As trade for these simple people withers away, the Zabbaleen will suffer – the efforts to advance hygiene and literacy in the community will languish and the two schools which have been established will disappear.

We here at The Jade Sphinx attended the last sale and returned with a bag-full of goodies.  This event is recommended to those who want to support a worthy cause, and find beautiful, hand-made things at an affordable price.  

Thursday, May 1, 2014

The Japanese Fan, by Gustave Leonard De Jonghe (c.1865)

Good heavens, I love this picture.  In the original French, the title for this painting is L’admiratrice du Japon; translated into English, the title The Japanese Fan is a double pun, making reference to the fan on the floor, and the woman herself.

It was painted by Gustave Leonard de Jonghe, who was born on February 4, 1829 in Courtrai, Belgium. He was a painter of figures and genre scenes, working in both oils and watercolors.  De Jonghe was the son of Jan Baptiste de Jonghe, himself a talented artist and Gustave’s first teacher.  (How often have we come across artists initially trained by their fathers?)  Afterwards, Gustave continued his artistic studies with the acclaimed master teachers and artists, Louis Gallant and Francois Josef Navez (1787 – 1869). Gustave would also study under the famed Belgian artist, Alfred Stevens (1828-1906).

De Jonghe began working in Paris and beginning in1850, exhibited at the prestigious Paris Salon and continued to do so throughout his career. The Paris Salon awarded him with a third place medal in 1863 and, that same year, he received a medal in Amsterdam.  Honors increased in 1864, when Belgian King named him Chevalier de l’Ordre de Leopold.

In 1882, de Jonghe suffered a cerebral hemorrhage and returned to Brussels. In 1884, he moved to Antwerp, where he would die in January 1893.  Most of his work now rests in private collections, though several significant paintings can be found at the Musee d’Orsay, Paris, and The Hermitage, St Petersburg, Russia.

In 1855, Gustave de Jonghe moved from Belgium to Paris and exhibited regularly in the Salon for the next thirty years.  This period was the dawn of the Aesthetic Movement, which celebrated the beauty and delicacy of blue and white china, and the subtle coloration and grace found in an idealized view of Japanese living.  The Japanese and blue and white china craze would later enthrall such diverse figures as James Whistler (1834-1903), Oscar Wilde (1854-1900) and de Jonghe’s own teacher, Alfred Stevens.  Collecting china and Japanese clothing and kimonos became a mania in major European cities, and often served as shorthand for refinement and delicacy of taste.  (Catalogs or picture books of Japanese scenes lie at our subject’s feet.)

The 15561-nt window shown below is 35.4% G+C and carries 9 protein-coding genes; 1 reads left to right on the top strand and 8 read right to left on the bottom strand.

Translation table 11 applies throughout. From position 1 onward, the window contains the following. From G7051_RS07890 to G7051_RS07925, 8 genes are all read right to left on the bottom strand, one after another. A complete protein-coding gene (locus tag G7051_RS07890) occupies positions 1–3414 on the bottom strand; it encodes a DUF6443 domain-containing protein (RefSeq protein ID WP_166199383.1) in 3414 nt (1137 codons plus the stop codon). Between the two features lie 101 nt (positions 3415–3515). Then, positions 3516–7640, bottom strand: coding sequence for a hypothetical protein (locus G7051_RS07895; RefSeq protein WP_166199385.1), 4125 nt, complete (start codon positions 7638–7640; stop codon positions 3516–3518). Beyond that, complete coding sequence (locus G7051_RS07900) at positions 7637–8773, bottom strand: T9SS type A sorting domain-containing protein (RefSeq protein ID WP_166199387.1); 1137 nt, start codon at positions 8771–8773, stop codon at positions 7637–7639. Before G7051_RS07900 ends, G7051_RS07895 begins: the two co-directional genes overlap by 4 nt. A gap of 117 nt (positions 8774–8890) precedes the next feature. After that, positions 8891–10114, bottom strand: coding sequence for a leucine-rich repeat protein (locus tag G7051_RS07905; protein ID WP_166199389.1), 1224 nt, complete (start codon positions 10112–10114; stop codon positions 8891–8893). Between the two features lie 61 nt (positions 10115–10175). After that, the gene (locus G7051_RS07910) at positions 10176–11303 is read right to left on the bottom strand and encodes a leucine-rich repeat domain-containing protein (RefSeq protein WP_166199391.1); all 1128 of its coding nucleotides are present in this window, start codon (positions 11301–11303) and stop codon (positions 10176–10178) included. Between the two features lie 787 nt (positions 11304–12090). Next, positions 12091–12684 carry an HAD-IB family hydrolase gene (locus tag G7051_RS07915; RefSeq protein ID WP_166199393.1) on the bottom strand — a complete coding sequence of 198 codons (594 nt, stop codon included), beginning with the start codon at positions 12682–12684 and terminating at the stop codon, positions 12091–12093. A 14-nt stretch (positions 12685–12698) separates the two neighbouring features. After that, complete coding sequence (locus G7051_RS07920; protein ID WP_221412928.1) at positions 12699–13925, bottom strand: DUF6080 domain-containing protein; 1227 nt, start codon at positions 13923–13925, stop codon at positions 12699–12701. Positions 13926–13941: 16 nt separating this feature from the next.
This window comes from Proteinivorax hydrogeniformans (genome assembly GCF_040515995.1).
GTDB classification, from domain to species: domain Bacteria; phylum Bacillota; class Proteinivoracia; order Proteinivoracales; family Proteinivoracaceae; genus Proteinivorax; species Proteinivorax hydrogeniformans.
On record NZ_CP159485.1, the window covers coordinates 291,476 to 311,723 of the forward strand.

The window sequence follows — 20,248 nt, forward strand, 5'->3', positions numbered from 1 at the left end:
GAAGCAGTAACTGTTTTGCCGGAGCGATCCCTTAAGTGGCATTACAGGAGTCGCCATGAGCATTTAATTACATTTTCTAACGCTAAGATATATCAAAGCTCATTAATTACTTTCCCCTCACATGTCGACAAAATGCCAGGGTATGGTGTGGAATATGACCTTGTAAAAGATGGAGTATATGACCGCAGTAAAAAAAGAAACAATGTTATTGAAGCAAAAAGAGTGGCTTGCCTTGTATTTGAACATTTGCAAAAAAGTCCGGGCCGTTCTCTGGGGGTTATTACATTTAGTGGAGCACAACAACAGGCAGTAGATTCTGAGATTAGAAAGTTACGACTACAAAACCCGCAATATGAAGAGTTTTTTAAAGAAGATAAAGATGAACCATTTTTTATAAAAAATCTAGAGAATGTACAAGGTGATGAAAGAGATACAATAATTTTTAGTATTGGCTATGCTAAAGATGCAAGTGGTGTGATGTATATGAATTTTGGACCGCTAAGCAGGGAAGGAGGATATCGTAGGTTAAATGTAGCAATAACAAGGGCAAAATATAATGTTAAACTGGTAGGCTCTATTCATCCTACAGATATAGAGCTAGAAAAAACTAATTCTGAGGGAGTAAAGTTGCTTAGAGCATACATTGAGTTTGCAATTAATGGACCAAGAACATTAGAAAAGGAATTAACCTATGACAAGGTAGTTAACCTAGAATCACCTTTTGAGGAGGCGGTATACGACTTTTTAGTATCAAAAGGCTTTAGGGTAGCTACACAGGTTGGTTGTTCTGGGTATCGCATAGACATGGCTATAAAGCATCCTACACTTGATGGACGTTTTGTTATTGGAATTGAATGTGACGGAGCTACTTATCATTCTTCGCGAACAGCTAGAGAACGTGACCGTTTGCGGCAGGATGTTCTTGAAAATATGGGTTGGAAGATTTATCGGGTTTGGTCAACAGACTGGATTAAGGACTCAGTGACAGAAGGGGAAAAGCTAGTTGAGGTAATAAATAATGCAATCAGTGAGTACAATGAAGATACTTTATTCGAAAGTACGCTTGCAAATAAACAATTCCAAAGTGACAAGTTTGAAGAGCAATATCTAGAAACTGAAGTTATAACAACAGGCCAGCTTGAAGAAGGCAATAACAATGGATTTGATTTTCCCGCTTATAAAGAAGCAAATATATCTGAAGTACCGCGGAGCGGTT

The woman in the picture is obviously a fan of all things Japanese; and is the focus of the painting.  The Japanese fan, though, which may also be the point of the title, is simply an object on the floor.  The composition centers on the confrontation between the bird and the young woman which has, it appears, caused chaos in the room.  It is uncertain whether the woman is disciplining the cockatoo or the bird is threatening her.  To underscore the whimsy of the piece, the violent scene on the Japanese screen behind her reinforces the impression of a conflict between the two antagonists.

The wit of the picture is matched by de Jonghe’s masterful execution and composition.  Though the Japanese influence would later mean much to the Impressionists, de Jonghe flawlessly delineates kimono, dresser, china and screen.   Also precise is the subject’s expression, easily recognizable to any pet owner, just wait until I get my hands on you….